Harnessing the Power of the Masses to Achieve a Population “Glide Path”


The population explosion is testing our intelligence as a species. There are a great many of us on the planet now, and the power of the masses has become incredible. When there are 6 billion people, and 10% of them change their habits in a way that causes them to use a tenth of a gallon less water per day, the savings of 60 million gallons of water per day, or almost 22 billion gallons of water per year, is staggering to contemplate. This incredible power over our planet and our future can only be harnessed through the use of our media to educate all those people, and that will require breaking through a lot of political and economic barriers. Can we do this and get ahead of our problems before a large proportion of the world population dies from famine, disease, or some combination of natural and man-made disasters?

In the future the earth will support less of us. In a century or so, when fossil fuels are much more scarce and expensive than today and have essentially been priced out of common usage, the planet may be able to support only one or two billion people. While many (including me) hope that technological developments will save us, it would be foolish to put “all our eggs in that single basket”, especially in the face of our amazingly rapid population growth (link). Even our best technologies may not be enough to keep us all fed.

The planning and work to achieve a controlled and natural reduction in population needs to start now. For a smooth transition we should begin planning and managing the “glide path” to those smaller numbers now. Fortunately, even at a population of 1 billion, though, the power of the masses will be enormous. How can those masses be reached, educated, and helped to think in longer terms such that more of them will help create and manage the future of the planet and the glide path to a sustainable situation?

Education, economic security, and family planning all help to reduce population naturally. The experience of the Chinese, among many others, has shown that people who are better educated and more economically secure have lower birthrates. Fortunately, the kind of aid involved is relatively inexpensive compared with war, for example, and the developed countries of the world have more than sufficient resources to make a huge difference in these critical areas by merely changing where they spend their money. The policy changes required could be voted in or otherwise created by the masses of people in the developed countries, many of whom are still unaware of the critical nature of the population problem. The increasing volatility of energy cost and widespread focus on global warming (really a pollution problem based in exploding population combined with energy-intensive technologies) has opened many eyes, however, and people are finally starting to take note. A massive education, economic aid, and family planning campaign could be created by the developed countries within a few years that might be our best hope of achieving a controlled population decline over the next century, as opposed to more disastrous and uncontrolled scenarios.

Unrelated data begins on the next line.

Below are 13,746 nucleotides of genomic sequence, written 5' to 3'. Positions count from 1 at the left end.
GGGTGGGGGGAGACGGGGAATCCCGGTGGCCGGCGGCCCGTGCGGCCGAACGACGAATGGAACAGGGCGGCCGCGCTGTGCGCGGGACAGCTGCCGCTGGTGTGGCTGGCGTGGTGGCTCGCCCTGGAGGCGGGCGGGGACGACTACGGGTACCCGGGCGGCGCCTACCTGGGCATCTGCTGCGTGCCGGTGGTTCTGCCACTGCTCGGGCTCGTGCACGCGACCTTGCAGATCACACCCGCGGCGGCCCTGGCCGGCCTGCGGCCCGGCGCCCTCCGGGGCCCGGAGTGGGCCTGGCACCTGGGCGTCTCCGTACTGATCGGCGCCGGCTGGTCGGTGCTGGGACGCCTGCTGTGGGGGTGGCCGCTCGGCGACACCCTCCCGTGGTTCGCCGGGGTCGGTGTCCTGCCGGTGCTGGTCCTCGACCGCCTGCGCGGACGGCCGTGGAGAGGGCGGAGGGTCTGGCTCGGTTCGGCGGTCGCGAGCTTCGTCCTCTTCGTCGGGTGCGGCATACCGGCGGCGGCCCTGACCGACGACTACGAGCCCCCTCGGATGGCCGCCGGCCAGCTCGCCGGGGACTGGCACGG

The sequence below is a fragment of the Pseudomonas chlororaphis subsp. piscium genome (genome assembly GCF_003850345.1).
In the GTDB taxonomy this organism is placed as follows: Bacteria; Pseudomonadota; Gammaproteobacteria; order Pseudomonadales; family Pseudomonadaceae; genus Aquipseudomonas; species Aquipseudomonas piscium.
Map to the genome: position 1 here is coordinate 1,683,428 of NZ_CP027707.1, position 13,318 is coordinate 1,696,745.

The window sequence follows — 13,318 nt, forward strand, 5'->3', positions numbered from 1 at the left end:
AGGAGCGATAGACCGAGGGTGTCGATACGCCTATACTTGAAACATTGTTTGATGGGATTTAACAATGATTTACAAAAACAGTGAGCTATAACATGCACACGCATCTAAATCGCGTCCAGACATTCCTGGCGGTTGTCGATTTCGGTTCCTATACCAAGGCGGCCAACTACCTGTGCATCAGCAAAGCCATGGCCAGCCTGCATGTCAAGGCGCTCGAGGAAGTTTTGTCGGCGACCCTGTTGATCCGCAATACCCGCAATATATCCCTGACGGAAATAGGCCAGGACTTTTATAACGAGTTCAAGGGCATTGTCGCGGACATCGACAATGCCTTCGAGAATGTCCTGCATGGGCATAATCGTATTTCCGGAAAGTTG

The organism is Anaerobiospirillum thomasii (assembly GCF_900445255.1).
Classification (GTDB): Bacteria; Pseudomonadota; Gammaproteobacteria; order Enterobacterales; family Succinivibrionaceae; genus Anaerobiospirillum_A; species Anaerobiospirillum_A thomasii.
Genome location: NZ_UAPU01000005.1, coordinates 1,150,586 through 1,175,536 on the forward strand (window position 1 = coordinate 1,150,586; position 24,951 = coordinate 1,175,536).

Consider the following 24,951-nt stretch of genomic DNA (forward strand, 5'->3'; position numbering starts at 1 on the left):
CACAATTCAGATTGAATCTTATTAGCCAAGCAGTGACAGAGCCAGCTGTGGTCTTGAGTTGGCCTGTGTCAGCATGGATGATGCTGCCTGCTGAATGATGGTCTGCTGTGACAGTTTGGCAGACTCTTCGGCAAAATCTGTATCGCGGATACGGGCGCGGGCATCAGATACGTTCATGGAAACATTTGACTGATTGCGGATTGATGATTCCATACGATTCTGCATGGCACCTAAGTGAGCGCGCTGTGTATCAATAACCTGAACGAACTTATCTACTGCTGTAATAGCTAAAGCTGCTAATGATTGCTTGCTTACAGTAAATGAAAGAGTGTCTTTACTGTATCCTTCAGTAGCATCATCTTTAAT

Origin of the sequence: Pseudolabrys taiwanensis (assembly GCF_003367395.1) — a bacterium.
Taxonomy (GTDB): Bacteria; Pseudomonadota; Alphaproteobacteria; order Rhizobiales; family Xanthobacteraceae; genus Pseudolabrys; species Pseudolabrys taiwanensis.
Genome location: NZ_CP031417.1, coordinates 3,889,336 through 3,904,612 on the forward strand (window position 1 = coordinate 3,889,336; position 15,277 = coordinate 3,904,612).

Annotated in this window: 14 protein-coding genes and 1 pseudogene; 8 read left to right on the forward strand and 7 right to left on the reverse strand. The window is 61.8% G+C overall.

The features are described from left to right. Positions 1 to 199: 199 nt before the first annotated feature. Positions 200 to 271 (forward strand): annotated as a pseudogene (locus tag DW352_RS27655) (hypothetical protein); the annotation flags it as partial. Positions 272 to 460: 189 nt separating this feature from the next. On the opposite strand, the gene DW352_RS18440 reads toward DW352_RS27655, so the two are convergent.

There are many obvious barriers to achieving what I suggest above. Linguistic barriers are just the beginning, but fortunately globalization is driving the adoption of second, more globally-common languages in the pursuit of economic success. Political barriers are huge, driven by what are essentially selfish nationalism and cultural chauvinism, as well as religious and economic “special” interests. Such narrow-minded views frequently sub-optimize the overall situation, and work against the pursuit of sustainability because they fail or refuse to see the interconnectedness of life on the planet. In reality, globalization is just our own human-created model of a situation that has evolved over billions of years and is the hallmark of life at every level we know. (How many life forms live without interaction with any species but their own, for example?)

Increasing the average level of education worldwide is key. Education is the biggest barrier, as without it people will not understand what they’re observing and learning from others, and will have greater difficulty understanding the imperative for the pursuit of sustainability. Fortunately, few regimes today still attempt to keep their populations uneducated as a way to control them, and the spread of electronic mass media around the world has brought even the most remote mountain villages within range of radio news, if not actual telephone and internet contact.

Such an important matter must be pursued on every possible front. The media and governments can do much to address our most fundamental problem of overpopulation, but we must each promote understanding and demand appropriate action on a daily basis from our elected and corporate representatives.  That extends all the way to school boards, officials, and teachers in our towns and cities and local government officials.  The changes that will spare us the worst effects of the population explosion will occur at every level, from our own homes to international treaties, and we must leave no stone unturned, and no politician in the dark about the importance of the problem and criticality of the need for action.

As always, I welcome your comments.   – Tim

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